NSW has seen average median house prices change by 8.99% which means that Byron Bay, 2481 has done well for property investors by showing a capital gain of -0.50% over the last year
Byron Bay,2481 was ranked 3455 in Australia by increase in median property value over the quarter.
Sellers are offering property buyers an average discount of -9.38% to buyers in Byron Bay at the moment, which is less than average for the rest of NSW.
Using the current median advertised rental of $717.5 and the average annual increase in value of a median property of 6.46%, investors should hope to achieve an overall return of 3.73%
Property investors who have had real estate in Byron Bay, 2481 should be relatively pleased with this NSW suburb’s performance compared to the rest of the country. Over the last year it has seen median house prices increase in value by 6.61%
Over the longer term, Byron Bay has seen property prices show investors a 30.32% return over the last 3 years. This is worse than over the last 12 months
Vendor discounting in Byron Bay is giving property investors an average Vendor Discount of around -5.92%. This puts suburb at number 78th in NSW when ranking the most discounted suburbs.
Property investors should expect to get $615 weekly from the median priced house in this suburb.
Byron Bay has made quite an ascent from quiet surfer town in the 70s to its current status as a tourist and seachanger mecca, and its property market has reaped the benefits.Full summary
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Byron Bay has made quite an ascent from quiet surfer town in the 70s to its current status as a tourist and seachanger mecca, and its property market has reaped the benefits.
The boom started at the beginning of 1987, and Byron Bay’s median went on to almost triple in just over eight years, reaching $158,769 by March 1992 according to Residex figures. After a year-long flat spell, Byron Bay then went on to record an impressive 61 consecutive quarters of growth.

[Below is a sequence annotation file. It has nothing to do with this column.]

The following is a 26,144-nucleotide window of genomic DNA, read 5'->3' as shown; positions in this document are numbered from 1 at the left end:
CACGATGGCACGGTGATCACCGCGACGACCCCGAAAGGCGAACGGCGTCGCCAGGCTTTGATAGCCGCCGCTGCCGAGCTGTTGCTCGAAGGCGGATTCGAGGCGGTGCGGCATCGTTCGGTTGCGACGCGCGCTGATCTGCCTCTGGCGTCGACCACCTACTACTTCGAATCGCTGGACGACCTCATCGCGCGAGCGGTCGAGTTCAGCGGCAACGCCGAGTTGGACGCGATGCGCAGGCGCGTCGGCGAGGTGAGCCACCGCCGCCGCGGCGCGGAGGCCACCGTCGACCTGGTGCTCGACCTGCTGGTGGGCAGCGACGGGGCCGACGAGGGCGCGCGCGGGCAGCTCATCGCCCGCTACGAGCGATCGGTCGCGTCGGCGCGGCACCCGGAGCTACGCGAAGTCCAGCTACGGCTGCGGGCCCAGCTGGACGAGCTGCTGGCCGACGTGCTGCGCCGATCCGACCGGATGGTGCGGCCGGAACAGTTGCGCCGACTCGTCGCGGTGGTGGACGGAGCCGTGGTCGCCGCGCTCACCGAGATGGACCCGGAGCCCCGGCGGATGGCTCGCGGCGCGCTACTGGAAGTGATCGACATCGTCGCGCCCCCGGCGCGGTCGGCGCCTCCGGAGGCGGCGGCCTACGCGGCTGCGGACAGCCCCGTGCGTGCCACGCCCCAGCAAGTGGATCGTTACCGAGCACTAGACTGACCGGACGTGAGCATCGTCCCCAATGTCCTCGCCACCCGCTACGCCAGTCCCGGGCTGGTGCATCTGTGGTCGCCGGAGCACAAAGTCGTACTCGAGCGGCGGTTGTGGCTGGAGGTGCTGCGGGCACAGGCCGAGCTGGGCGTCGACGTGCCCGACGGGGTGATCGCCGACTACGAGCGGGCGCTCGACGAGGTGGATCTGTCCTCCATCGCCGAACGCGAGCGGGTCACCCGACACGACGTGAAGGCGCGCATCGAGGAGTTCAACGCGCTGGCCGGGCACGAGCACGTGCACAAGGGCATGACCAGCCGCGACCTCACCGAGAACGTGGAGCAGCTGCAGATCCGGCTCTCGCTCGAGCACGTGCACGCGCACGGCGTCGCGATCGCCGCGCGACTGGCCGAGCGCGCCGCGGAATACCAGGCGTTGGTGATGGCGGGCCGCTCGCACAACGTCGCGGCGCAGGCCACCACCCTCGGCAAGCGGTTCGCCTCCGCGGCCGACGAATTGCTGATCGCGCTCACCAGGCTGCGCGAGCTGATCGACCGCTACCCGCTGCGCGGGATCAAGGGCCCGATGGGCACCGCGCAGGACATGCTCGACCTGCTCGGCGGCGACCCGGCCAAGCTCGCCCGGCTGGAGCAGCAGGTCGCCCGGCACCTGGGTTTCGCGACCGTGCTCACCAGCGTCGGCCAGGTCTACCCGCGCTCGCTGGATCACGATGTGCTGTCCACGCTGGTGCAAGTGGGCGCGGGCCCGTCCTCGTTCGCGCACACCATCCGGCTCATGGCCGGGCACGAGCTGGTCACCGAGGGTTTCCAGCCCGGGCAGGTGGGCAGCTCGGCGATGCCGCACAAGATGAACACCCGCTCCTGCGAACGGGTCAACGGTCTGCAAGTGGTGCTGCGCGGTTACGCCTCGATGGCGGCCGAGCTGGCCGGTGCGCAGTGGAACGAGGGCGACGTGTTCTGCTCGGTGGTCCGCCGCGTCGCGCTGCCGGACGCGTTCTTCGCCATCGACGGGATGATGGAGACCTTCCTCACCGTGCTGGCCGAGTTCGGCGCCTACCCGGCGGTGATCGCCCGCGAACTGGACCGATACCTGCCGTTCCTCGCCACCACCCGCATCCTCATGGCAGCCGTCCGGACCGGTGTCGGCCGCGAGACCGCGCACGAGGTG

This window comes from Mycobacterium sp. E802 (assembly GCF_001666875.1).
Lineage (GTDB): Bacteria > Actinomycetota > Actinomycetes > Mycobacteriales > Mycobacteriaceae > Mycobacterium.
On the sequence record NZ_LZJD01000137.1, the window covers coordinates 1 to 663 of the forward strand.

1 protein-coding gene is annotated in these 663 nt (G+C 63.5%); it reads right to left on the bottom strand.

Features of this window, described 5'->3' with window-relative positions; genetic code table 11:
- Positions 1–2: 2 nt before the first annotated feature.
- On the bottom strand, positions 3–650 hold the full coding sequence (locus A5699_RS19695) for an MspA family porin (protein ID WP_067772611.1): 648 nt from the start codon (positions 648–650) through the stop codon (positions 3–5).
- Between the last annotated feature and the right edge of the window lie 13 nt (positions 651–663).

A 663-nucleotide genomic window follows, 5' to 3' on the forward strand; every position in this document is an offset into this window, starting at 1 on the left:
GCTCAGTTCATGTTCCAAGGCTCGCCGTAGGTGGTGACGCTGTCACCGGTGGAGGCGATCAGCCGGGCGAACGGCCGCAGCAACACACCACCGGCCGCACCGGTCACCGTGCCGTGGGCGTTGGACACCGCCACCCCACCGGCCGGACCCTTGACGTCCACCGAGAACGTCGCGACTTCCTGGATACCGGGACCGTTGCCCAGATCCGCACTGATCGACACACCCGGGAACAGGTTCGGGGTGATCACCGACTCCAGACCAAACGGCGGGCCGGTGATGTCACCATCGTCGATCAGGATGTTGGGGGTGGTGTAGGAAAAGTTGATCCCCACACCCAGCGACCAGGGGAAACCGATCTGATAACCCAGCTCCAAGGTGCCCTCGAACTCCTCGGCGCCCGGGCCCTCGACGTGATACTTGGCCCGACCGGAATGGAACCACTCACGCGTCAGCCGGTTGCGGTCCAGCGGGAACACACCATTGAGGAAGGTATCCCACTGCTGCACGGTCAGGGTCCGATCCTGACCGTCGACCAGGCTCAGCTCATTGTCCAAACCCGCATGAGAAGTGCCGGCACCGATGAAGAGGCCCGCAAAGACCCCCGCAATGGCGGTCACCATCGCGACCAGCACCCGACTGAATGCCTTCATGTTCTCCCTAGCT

December 2006 to September 2008 saw the median rise by a staggering $199,220, to reach $911,054. Interestingly this coincided with a period of intense population growth, with the Byron LGA’s resident numbers swelling by 803 in two years according to ABS stats. (The figure for the previous two years was just 173.)
The GFC then saw the median drop and stagnate at around the $900,000 mark for a year and a half, before once again hitting a historic high in June 2010 of $915,336. September 2010 did see a quarterly drop of just under $2,000, but it looks like Byron Bay has survived the worst the downturn.
Raine & Horne Byron Bay principal Sophie Christou, believes that the pairing of a strong interstate demand and a short supply of properties will keep the local market healthy.
“Forty-two per cent of our owners are either interstaters of from overseas,” says Christou. “We’ve got a very green council, so not a lot gets approved and that contributes to capital growth.”